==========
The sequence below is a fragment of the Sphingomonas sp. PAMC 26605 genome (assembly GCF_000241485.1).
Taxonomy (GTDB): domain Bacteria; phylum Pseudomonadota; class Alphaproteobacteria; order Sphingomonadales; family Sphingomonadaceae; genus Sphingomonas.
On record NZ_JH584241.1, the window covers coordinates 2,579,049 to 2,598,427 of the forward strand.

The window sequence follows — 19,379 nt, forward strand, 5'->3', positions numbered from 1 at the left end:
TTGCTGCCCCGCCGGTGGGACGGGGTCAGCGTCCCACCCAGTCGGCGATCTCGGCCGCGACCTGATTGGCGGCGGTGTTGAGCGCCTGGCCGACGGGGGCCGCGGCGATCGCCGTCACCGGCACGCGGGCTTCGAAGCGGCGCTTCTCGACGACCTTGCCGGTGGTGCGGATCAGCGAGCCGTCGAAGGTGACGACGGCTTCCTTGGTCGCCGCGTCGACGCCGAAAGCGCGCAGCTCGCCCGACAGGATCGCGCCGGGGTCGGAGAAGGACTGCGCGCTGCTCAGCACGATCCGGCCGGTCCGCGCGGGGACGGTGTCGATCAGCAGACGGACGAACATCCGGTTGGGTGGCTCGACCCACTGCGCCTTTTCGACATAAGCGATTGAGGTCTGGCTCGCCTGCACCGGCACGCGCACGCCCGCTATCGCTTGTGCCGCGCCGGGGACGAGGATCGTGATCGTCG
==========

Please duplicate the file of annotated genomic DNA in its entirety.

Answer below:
The sequence below is a fragment of the Sphingomonas sp. PAMC 26605 genome (assembly GCF_000241485.1).
Taxonomy (GTDB): domain Bacteria; phylum Pseudomonadota; class Alphaproteobacteria; order Sphingomonadales; family Sphingomonadaceae; genus Sphingomonas.
On record NZ_JH584241.1, the window covers coordinates 2,579,049 to 2,598,427 of the forward strand.

The window sequence follows — 19,379 nt, forward strand, 5'->3', positions numbered from 1 at the left end:
TTGCTGCCCCGCCGGTGGGACGGGGTCAGCGTCCCACCCAGTCGGCGATCTCGGCCGCGACCTGATTGGCGGCGGTGTTGAGCGCCTGGCCGACGGGGGCCGCGGCGATCGCCGTCACCGGCACGCGGGCTTCGAAGCGGCGCTTCTCGACGACCTTGCCGGTGGTGCGGATCAGCGAGCCGTCGAAGGTGACGACGGCTTCCTTGGTCGCCGCGTCGACGCCGAAAGCGCGCAGCTCGCCCGACAGGATCGCGCCGGGGTCGGAGAAGGACTGCGCGCTGCTCAGCACGATCCGGCCGGTCCGCGCGGGGACGGTGTCGATCAGCAGACGGACGAACATCCGGTTGGGTGGCTCGACCCACTGCGCCTTTTCGACATAAGCGATTGAGGTCTGGCTCGCCTGCACCGGCACGCGCACGCCCGCTATCGCTTGTGCCGCGCCGGGGACGAGGATCGTGATCGTCG